Strange e-mail case

The U.S. Department of Justice has asked a full appeals court to review a controversial ruling saying an e-mail provider did not violate federal wiretapping laws by allegedly reading messages meant for customers.

In an unusual twist, civil liberties groups are joining the government's request to the full 1st Circuit Court of Appeals to revisit a three-judge panel's decision in June that cleared Bradford Councilman, formerly vice president of online bookseller Interloc, of federal wiretapping charges.

Both legal briefs say that the 2-1 ruling sets an unfortunate precedent that effectively creates an unintentional loophole in Internet wiretapping laws--at least in the New England states that make up the 1st Circuit.

"Internet service providers would be free to access the private e-mail of their customers without criminal liability (and) criminals and corporate spies could monitor private e-mail without violating the Wiretap Act," warns the government's brief, filed last Friday. "Under the rule adopted by the panel, (digital) phone calls could be captured without violating the Wiretap Act.", informs ZDNet News.

According to the Wired News, the case centered on Bradford C. Councilman, an online bookseller who offered his customers free e-mail accounts and then sifted through e-mails from to his customers.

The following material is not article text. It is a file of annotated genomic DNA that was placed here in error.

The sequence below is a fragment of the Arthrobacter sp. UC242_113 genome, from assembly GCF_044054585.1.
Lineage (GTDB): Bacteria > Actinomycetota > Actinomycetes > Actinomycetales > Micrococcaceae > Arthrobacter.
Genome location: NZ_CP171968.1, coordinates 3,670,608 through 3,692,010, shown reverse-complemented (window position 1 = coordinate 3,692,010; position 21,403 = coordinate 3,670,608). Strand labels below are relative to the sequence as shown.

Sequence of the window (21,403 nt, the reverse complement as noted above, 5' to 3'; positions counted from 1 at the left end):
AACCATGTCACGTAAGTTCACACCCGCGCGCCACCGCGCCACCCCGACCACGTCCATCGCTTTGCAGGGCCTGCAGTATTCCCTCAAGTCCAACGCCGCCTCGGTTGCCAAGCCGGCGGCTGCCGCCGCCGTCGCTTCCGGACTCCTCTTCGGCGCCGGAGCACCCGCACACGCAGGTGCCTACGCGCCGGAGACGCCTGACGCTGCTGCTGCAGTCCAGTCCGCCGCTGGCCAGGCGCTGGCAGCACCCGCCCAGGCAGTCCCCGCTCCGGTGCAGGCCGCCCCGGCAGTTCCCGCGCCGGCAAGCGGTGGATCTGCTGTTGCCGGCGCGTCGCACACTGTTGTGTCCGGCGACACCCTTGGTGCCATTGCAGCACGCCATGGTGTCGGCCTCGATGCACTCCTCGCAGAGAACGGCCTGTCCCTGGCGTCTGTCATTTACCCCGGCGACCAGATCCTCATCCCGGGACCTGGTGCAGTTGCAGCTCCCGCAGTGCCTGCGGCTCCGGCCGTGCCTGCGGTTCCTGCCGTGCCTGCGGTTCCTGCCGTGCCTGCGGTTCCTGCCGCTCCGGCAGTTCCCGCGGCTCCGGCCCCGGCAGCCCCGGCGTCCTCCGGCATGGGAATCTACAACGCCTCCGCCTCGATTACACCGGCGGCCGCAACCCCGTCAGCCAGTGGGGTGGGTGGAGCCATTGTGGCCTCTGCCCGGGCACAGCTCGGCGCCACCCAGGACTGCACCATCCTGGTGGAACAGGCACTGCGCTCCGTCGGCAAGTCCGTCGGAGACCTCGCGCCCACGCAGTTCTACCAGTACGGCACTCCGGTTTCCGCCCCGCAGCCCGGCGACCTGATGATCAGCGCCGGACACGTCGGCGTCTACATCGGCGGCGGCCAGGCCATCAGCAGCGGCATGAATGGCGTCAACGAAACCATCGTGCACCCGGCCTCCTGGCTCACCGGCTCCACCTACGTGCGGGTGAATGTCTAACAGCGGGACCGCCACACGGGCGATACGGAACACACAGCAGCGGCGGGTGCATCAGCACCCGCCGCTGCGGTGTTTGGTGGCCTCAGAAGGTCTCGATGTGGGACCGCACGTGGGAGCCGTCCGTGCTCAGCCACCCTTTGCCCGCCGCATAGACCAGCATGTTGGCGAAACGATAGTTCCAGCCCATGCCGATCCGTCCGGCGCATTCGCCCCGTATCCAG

A three-judge panel from the 1st Circuit Court of Appeals upheld the dismissal, arguing that the wiretap law did not apply since the e-mails were stored, even if only for seconds, on Councilman's computer.

Federal wiretap law sets stricter standards for monitoring communications in progress than for stored communications.

Critics called the ruling an assault on the rights of e-mail users.

The Justice Department is pushing to have the ruling overturned because it upsets years of guidance about how to prosecute illegal snooping, and even warns the ruling could open the door to unfettered monitoring of internet phone calls. The Justice Department filed its appeal Aug. 27 and is asking that the full court revisit the case.

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